From Multilevel Explanation to Downward Causation

In Alastair Wilson & Katie Robertson (eds.), Levels of Explanation. Oxford University Press (forthcoming)
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The causal closure of the physical poses a familiar causal exclusion problem for the special sciences that stems from the idea that if closure is true, then fundamental physical properties do all the causal work involved in bringing about physical effects. In this paper I aim to show that the strongest causal closure principle that is not ruled out by some simple physics in fact allows for a certain kind of downward causation, which in turn makes room for robust special science autonomy. I focus on the case of vector composition, arguing that it involves irreducibly multilevel causation. To give a complete causal explanation of what goes on in cases that involve the effects of multiple forces, we need to appeal not only to the fundamental properties that generate those forces, but also to geometric properties that determine how multiple vectors compose. However, if all the causal work involved in such cases were due to fundamental physical properties, there would be a one-level explanation available. Hence, I argue, it cannot be the case that fundamental physical properties do all the causal work. The extra causal work, I suggest, comes from the fact that the causal powers bestowed by fundamental physical properties have irreducibly geometric manifestation conditions. I defend the resulting form of downward causation as a solution to the problem of special science autonomy, and discuss two potential accounts of its source, in terms of the debate between kinematic and dynamic theories of the origins of spacetime symmetries.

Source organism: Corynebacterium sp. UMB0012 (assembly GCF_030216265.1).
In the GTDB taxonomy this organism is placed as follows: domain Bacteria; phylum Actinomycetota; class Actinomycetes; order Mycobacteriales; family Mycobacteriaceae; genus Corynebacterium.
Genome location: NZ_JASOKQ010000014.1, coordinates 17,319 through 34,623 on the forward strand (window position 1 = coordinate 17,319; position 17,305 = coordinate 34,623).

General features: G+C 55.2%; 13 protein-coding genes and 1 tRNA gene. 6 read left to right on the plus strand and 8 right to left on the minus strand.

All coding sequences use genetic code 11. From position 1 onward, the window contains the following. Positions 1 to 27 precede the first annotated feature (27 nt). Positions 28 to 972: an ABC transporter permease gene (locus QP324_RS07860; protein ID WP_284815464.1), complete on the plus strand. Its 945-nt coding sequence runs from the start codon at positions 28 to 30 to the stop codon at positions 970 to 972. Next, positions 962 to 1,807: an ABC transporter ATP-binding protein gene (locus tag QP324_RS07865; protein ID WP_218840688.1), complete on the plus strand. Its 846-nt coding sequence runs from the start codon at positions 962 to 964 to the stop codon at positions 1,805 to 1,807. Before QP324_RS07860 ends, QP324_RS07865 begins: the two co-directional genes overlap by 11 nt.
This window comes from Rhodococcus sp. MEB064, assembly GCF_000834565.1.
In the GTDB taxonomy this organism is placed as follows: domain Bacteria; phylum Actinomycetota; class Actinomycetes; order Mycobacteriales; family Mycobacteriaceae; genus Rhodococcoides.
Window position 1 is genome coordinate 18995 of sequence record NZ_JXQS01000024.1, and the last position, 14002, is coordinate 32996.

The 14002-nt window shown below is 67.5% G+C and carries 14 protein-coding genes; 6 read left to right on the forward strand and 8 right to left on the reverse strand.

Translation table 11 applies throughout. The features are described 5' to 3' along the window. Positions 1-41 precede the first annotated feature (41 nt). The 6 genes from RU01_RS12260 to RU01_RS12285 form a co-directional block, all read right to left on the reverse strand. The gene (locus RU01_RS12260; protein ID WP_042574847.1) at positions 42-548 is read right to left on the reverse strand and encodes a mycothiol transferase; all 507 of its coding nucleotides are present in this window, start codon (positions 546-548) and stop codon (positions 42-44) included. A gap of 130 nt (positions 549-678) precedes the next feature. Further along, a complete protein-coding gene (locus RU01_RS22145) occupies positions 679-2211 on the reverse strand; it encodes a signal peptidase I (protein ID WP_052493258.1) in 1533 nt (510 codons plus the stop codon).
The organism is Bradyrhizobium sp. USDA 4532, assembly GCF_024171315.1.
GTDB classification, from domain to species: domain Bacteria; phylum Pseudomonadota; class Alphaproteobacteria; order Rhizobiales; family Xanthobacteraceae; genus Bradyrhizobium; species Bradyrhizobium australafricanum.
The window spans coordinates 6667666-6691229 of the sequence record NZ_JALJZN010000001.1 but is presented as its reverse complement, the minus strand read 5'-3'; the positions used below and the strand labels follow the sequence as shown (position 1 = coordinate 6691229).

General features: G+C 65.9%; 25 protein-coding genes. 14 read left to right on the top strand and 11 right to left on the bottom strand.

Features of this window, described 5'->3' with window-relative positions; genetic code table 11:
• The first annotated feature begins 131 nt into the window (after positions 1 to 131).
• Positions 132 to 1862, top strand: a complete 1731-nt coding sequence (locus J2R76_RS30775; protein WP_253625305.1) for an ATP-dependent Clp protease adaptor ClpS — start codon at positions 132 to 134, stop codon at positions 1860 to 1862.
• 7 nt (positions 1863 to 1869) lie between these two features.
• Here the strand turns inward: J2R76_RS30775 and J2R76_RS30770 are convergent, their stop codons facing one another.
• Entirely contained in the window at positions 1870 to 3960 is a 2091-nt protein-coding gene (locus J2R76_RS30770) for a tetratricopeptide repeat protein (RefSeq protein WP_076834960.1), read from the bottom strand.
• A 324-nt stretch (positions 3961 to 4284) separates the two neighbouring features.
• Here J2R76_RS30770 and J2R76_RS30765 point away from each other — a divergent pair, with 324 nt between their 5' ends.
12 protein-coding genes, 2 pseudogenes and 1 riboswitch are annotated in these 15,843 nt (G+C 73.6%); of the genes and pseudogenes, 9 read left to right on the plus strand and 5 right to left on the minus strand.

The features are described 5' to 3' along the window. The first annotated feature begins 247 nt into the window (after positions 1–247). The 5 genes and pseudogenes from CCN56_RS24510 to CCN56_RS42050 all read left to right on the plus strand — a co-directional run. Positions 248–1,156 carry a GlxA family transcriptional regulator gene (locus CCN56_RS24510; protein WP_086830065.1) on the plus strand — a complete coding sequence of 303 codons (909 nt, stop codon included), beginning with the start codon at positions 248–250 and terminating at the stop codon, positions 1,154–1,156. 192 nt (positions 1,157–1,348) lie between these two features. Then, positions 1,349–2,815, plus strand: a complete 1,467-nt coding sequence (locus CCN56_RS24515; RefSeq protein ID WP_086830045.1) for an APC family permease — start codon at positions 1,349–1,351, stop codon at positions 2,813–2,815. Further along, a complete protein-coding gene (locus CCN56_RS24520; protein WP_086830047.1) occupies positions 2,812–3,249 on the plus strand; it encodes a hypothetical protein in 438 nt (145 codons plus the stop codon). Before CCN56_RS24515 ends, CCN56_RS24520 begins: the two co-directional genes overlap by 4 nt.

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David Yates
Universidade de Lisboa


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